Jean Baptiste Colbert 1666 Goose me!

Jean Baptiste Colbert 1666
Goose me!

The Productivity Commission is out with a major study that recommends ending Stamp Duty on conveyances in favor of a land value tax to avoid trapping people in their homes when better jobs beckon elsewhere.

The Geographic Labor Mobility report examines the match between skills and employment – or more exactly, where these mismatch.   A close fit lifts productivity, incomes and national well-being.  This is a major reason people flock to cities and the biggest cities grow fastest: a wide range of work options within reasonable distance of home means both workers and businesses can best realise their potential.

State governments stand in the way.  They are addicted to Stamp Duty revenues, just as they are hooked on gambling taxes and speeding fines.  Never mind this base is pro-cyclical – it booms in good times and collapses in bad.  No, that doesn’t make it an automatic stabilizer, far from it.  It merely tracks transaction volumes and sucks blood.

Jean-Baptiste Colbert’s famous words from three centuries ago still dominate state government thinking: “The art of taxation consists in so plucking the goose as to obtain the largest amount of feathers with the least possible amount of hissing.”

Governments rank being popular above being economically useful.  They find it too easy to shrug off the issues raised in every independent tax reform report commissioned in recent decades: this tax base is regressive, it traps people in and out of housing, and it favors long term holders over first home buyers.

And worst, it stifles property transactions, as the Productivity Commission notes:

“Evidence from surveys and study participants is strengthened further by the findings of recent academic research on the effects of stamp duty on housing turnover. Using data on Australian house sales between 1993 and 2005, Davidoff and Leigh (2013) found that a 10 per cent increase in stamp duty lowers housing turnover by 3 per cent in the first year and 6 per cent over a three‑year period. Davidoff and Leigh (2013) estimated that the 37 per cent increase in the average rate of stamp duty levied that occurred between 1993 and 2005 resulted in a reduction in home sales of about 11 per cent — equivalent to roughly 39 000 foregone sales per annum.”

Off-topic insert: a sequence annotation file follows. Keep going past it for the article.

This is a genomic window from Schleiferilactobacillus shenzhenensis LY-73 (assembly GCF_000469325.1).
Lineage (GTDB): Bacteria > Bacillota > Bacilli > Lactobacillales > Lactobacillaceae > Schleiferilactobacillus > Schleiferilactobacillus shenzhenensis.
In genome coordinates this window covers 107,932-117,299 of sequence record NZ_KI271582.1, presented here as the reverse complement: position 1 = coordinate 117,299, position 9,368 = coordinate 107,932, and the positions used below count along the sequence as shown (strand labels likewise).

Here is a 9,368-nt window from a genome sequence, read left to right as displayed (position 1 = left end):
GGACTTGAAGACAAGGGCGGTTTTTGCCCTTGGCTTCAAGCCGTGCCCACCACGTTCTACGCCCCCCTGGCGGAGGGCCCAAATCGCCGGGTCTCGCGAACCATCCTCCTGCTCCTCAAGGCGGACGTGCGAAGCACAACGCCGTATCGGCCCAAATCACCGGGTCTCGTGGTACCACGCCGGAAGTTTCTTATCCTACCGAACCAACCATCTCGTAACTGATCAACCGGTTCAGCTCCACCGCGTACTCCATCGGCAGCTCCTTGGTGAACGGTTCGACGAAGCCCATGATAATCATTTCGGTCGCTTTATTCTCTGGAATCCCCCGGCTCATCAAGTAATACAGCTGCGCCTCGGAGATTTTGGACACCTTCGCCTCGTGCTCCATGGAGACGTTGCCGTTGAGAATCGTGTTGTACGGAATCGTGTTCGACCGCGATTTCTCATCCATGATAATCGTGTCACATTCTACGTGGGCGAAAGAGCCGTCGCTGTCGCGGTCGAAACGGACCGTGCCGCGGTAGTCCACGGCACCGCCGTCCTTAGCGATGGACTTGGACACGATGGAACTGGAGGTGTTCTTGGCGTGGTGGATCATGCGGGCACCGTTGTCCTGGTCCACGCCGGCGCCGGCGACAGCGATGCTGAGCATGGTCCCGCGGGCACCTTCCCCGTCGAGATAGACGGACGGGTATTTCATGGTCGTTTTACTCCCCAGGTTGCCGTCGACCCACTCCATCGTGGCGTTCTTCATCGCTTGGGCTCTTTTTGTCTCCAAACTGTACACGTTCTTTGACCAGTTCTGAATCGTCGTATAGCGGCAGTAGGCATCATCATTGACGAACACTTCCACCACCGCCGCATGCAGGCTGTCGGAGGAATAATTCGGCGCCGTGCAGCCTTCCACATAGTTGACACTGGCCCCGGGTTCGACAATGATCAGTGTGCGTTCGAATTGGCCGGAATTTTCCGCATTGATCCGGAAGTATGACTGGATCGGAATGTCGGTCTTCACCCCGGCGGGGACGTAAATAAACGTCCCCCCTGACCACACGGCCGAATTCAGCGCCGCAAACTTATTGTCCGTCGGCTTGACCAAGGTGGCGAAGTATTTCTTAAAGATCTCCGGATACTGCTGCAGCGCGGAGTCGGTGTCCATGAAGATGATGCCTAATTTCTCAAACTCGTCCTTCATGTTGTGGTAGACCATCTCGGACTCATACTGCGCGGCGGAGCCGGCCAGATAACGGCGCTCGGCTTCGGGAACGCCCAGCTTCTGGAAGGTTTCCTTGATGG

Real estate agents ought to be furious over government suppressing their commission income with this tax.  So should builders, who may only hold land a short time and are slammed.

Stamp Duty makes the lives of those who bought at the peak and are now in negative equity a misery.

The Productivity Commission helpfully provides a guide to the cost of this outrage.

Table 8.1          Government fees payable on home purchases in capital citiesa

September 2013


Median house
price ($)b
duty ($)
Mortgage registration fee ($) Transfer fee ($) Total fees (% of median house price)


640 000 24 290 105 209 3.8


500 000 21 970 85 1 339 4.7


445 000 6 825 157 962 1.8


392 000 15 930 148 2 825 4.8


515 000 20 438 160 270 4.1


334 000 11 295 125 191 3.5


568 000 28 116 133 133 5.0


547 800 19 490 121 234 3.6

a Calculated fees are for established homes used as primary residences and do not include any discounts for first home buyers or pensioners. The mortgage registration and transfer fees for Victoria assume an electronic transaction.  b Median house prices are for established homes for the December quarter 2012.  c The ACT Government has committed to gradually phasing out stamp duty over a 20 year period beginning in 2012.

Sources: ABS (House Price Indexes: Eight Capital Cities, Cat. no. 6416.0); Productivity Commission estimates.


So next time you have your state MP’s ear, call for Stamp Duty reform.  They can be a little deaf, so use a loud clear voice.